Programming in Go - First Impressions

Recently I started experimenting with Go, and I want to share my thoughts and experiences with the language so far.

Go is a relatively new programming language. Since its announcement in 2009 by Google it's been gaining a lot of traction.

Among the trending programming languages these days, Go is quite unique. On one hand, it is relatively easy to learn, its syntax resembles interpreted languages at times and it offers features like garbage collection and memory safety. On the other hand, it compiles directly to machine code. This makes it a viable replacement for languages like C, C++ and also Java (which compiles to bytecode but is still considered a high-performance language).

Another interesting fact is that go is not an object-oriented language, although it does support object-oriented style of programming. So, for example, you can define your own types and methods:

package main

import "fmt"

type car struct {  
    color string
    running bool
}

func (c *car) start() {  
    c.running = true
}

func main() {  
    my_car := car{"blue", false}
    fmt.Println("My car is", my_car.color)

    if my_car.running {
        fmt.Println("My car is running")
    } else {
        fmt.Println("My car is not running")
    }

    my_car.start()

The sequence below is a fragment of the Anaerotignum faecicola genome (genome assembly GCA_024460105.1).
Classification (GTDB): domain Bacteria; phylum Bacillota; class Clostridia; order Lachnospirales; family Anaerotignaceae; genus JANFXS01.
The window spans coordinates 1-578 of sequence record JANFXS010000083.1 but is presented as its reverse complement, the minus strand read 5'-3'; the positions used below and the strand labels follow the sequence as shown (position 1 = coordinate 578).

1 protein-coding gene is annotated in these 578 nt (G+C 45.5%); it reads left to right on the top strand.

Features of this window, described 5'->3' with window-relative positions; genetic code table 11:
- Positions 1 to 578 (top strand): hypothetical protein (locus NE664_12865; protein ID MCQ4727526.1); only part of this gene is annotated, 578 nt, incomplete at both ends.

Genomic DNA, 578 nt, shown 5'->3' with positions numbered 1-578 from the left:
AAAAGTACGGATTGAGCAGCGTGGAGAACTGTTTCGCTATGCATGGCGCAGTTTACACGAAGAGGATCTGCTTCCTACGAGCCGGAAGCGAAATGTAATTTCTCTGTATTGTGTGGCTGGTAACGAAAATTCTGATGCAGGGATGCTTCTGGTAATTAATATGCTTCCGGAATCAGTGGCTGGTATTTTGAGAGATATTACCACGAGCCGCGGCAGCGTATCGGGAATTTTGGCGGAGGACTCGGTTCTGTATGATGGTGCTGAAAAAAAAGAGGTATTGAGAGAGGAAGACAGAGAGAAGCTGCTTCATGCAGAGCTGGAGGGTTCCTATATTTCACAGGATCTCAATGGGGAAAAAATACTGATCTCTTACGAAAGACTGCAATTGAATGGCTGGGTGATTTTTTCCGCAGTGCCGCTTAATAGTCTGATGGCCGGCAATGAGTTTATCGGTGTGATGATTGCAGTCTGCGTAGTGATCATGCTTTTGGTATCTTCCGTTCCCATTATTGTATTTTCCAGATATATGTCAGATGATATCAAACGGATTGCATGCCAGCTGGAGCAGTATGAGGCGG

if my_car.running {
        fmt.Println("My car is running")
    } else {
        fmt.Println("My car is not running")
    }
}

// Output:
// My car is blue
// My car is not running
// My car is running

However, Go doesn't have inheritance and lacks other features which languages like Python, Java or C++ have.

Go's designers wanted to create a modern language that's easy to learn and easy to work with, without sacrificing performance. For this ambitious task, Google has brought on board computer science giants like Ken Thompson and Rob Pike. Judging by Go's popularity these days, it seems they've done a good job at that.

A huge part of Go's popularity can be attributed to Docker, similarly to how the Rails framework has boosted the popularity of Ruby. Docker is a platform for software containers that has been gaining a huge amount of traction since its release in 2013 as an open-source project. Docker itself is written in Go, and most of the software in the Docker ecosystem (Kubernetes, etcd, flannel) is written in Go as well. In addition, the excellent open-source tools developed by HashiCorp are written almost entirely in Go, which adds to Go's popularity as tools like Terraform, Consul and Vault are very widely used these days.

To conclude, Go can be a useful language to learn these days, and is a must if you're planning on developing around the Docker ecosystem. However, its low-level nature, combined with a relatively easy development process, makes it very useful for many modern tools. Therefore, even though Go's main use case is server applications, we're starting to see a variety of new applications that are all written in Go, including GUI applications. This trend is, in my opinion, likely to continue, and even if I'm wrong - you should still give Go a try, if only to experience a unique and interesting programming language.